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SkipperLiner assets go on the auction block

Assets and equipment of SkipperLiner Inc. in Wisconsin will be sold in an online auction on Tuesday.

Assets and equipment of SkipperLiner Inc. in Wisconsin — at one time the nation's largest builder of luxury houseboats and commercial passenger boats — will be sold in an online auction on Tuesday.

SkipperLiner ran aground when demand for its yachts dried up during the recession and owner Noel Jordan closed it in April 2010, according to the Post-Bulletin.

Entrepreneur Jeb Griffith tossed the company a lifeline when he bought it from Jordan six months later and operated it until he closed it again last fall.

In addition to the equipment and assets, SkipperLiner’s headquarters at 127 Marina Drive in LaCrosse is on the market for the leasing of office and warehouse space at $5 to $12 a square foot.

The auction, through Orbitbid.com, will begin at 8 a.m. Tuesday, with staggered end times, depending on the items, until 8 p.m.

The hundreds of items on the auction block range from aluminum stepladders and airless paint sprayers to Witco kitchen equipment at the starting bid of a Lincoln head, as well as a couple of vehicles. Potential deals vary from nuts and bolts to hand and power tools and a beer keg tapper/cooler.

SkipperLiner, which was established in 1971, crafted almost 1,000 boats, according to its website. Its products included large commercial dining boats, tugs, barges, water taxis, paddle-wheelers, yachts and luxury houseboats in the 40- to 120-foot classes.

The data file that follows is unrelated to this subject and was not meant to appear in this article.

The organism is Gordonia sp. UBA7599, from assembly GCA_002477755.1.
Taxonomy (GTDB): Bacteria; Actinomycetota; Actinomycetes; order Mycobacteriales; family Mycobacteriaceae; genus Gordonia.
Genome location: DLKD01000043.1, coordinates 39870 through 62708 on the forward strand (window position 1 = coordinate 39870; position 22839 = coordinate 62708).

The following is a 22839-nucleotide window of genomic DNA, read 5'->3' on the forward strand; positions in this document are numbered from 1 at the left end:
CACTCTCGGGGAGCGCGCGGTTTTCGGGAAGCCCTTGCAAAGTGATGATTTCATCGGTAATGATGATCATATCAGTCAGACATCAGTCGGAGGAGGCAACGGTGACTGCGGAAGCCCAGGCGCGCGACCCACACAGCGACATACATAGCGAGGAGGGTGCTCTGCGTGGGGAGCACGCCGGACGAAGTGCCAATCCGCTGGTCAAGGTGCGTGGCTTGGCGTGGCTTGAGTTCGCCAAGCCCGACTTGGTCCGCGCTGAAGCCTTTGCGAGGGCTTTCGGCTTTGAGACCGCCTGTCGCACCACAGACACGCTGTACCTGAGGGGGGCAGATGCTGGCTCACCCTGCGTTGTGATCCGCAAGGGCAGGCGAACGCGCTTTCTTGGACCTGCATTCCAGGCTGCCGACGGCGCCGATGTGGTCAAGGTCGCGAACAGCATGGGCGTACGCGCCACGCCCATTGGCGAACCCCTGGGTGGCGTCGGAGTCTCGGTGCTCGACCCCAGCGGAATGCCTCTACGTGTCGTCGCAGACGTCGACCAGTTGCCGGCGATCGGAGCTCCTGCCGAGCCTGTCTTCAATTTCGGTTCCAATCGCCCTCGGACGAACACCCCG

Before the recession, SkipperLiner employed about 100 people, but the downturn dropped its payroll to about 30. It had 55 workers before Jordan closed it, but the number of workers when the Griffiths dropped anchor is unavailable.

"It's a sad event whenever we lose a company that employed 50 to 100 people," said Barry Blomquist, the founder of Mid-City Steel Fabricating, which was a subcontractor for SkipperLiner.

"Noel Jordan is a great guy who created a lot of jobs for a very long time," said Blomquist, who is retired after selling Mid-City in 2007 but remains active in the community, including being an Onalaska Common Council member.

"[The year] 2008 was trouble for a lot of industries," he told the paper. "The economy had as much to do with it as anything."

Although not as familiar with the Griffiths, he said, "I think they tried. I think it's too bad the economy took down the houseboat and tour boat industry. It's expendable income and the cost of fuel."

One of the final boats SkipperLiner launched was the Cal Fremling, Winona State University's $1.4 million floating classroom, which took to the Mississippi River a year ago.

Local bidders will have a bit of an edge over more far-flung deal seekers, as the lots will be available for inspection from 9 a.m. to 4 p.m. today and from 8 a.m. to 5 p.m. on Tuesday.

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